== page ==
By Lani deGuia, Curriki Member
The case for entrepreneurship studies in K12 education is strong. According to the U.S. Department of Labor, “The U. S. Small Business Administration reports that America’s 25.8 million small businesses employ more than 50 percent of the private workforce, generate more than half of the nation’s gross domestic product, and are the principal source of new jobs in the U.S. economy.” *Research studies show that entrepreneurship education increases student skill set in problem-solving, decision-making, and interpersonal relations as well as improved social-emotional development, academic performance, and interest in school. Moreover, these skills are not just valuable for venturing into small businesses as adults, but are also applicable and desirable for success in every field including medicine, STEM fields, law, service, and education. Here are a variety of open educational resources available to make students ready for the workplace and the ever-changing landscape of all professions.
Youth Entrepreneurs Brings Hands-On Business Education
We’ve partnered with Youth Entrepreneurs which offers free, innovative resources (heavily focused on middle and high school students) to bring business studies to life. Free YE Academy courses cover topics including entrepreneurship culture, mindset, foundations, economics, marketing, and finance among others. Want to have students engage in a simulation of prototyping? Check out Paper Airplane Factory where students engage in rapid prototyping while facing challenges like scarcity and risk. Explore the complex marketplace with The Trading Game . Through several rounds of trade, students will see that the broader their access to trade, and the more choices they have for solutions to their problems, the greater their satisfaction. Teach marketing? In Hershey’s Market Research students will design a simple market research survey and implement the results of the market research survey. There are tons of other hands-on lessons to choose from. Find all of the collections here.
Entrepreneurship Education Gets Students Engaged
One of the goals of entrepreneurship education is to get students prepared for workplace skills to advance the productivity and progress of our society. Learning about business principles and practices is a curriculum in getting students to “do”. It also makes learning real-world and practical for students. The Consortium for Entrepreneurship Education (CEE) offers interdisciplinary entrepreneurship learning ideas to help you collaborate across content areas to enrich the student experience. How food science and research impacts how we produce food, how we market and sell books, choosing a business location, and calculating costs of bringing a business to global markets are just a sampling of ideas.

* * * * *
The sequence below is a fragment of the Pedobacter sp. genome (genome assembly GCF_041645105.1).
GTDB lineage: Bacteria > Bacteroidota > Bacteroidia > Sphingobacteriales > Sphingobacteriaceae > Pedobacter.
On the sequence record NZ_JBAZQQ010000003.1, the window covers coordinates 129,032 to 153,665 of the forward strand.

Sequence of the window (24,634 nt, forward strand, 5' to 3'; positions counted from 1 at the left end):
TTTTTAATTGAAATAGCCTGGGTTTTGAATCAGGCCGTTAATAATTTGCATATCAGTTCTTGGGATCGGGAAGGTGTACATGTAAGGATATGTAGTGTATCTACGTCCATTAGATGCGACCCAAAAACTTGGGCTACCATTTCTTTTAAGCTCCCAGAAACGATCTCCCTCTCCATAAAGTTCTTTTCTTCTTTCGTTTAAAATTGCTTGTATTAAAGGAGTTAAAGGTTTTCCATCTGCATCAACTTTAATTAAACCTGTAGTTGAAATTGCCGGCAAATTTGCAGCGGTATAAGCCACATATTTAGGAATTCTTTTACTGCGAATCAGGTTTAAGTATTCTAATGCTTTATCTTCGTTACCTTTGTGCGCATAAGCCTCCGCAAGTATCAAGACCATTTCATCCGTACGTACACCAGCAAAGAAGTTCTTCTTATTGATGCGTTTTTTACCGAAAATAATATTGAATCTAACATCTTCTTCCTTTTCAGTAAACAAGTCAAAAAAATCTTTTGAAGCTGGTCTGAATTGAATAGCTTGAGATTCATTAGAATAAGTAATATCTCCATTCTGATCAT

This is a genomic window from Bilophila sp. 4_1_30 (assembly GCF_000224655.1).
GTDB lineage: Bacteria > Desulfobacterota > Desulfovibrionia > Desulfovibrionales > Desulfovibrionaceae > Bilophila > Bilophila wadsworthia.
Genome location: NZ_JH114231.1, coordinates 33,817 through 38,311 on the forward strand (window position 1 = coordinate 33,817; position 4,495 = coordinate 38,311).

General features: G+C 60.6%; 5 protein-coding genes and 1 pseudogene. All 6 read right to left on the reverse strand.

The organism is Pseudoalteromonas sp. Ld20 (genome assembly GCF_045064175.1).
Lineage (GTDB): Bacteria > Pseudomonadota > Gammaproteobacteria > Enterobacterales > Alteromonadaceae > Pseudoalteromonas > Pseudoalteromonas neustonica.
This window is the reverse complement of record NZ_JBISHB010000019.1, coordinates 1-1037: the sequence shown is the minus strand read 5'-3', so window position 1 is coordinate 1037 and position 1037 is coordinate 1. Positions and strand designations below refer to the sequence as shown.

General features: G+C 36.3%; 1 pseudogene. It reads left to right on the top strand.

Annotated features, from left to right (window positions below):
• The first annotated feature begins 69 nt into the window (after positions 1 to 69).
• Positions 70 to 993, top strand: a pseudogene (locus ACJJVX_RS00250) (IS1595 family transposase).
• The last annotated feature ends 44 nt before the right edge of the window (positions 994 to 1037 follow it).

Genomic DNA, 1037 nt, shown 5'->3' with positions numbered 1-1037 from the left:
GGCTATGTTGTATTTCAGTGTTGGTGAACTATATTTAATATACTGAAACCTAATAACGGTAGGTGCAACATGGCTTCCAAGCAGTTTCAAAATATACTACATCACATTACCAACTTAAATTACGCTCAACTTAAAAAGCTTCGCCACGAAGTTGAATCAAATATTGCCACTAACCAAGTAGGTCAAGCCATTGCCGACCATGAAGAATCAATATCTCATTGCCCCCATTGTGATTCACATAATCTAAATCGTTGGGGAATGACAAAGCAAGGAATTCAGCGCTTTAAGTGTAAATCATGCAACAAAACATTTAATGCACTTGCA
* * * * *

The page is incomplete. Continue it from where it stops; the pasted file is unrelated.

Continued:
Don’t Leave Out Elementary Students!
Students are never too young to learn business foundations. Here is a list from the CEE on ways to integrate entrepreneurship principles into your current instruction. Have elementary students write a business plan through the Out of the Box Factory lesson plan. You can also adjust and modify the unit Bagel Business Basics based off of the children’s book Mr. Belinsky’s Bagels to teach entrepreneurship foundations.
Don’t Miss Our Upcoming Webinar with Youth Entrepreneurs!
We will be hosting the FREE webinar “How An Entrepreneurial Mindset Transforms Students” with Youth Entrepreneurs on Thursday, December 6 at 4 PM EST. You’ll hear how two Detroit high school educators – Jason Filie and Renate Matthews – utilized Youth Entrepreneurs’ free curriculum in their classrooms to engage their students through experiential learning – applying actual market scenarios by playing games and participating in activities. Register here.
*Logic Models and Outcomes for Youth Entrepreneurship Programs, DC Children and Youth Investment Trust Corporation (2001).
Lani deGuia is a Virginia Beach, VA-based Educational Consultant with experience writing and developing curriculum and managing school technology.
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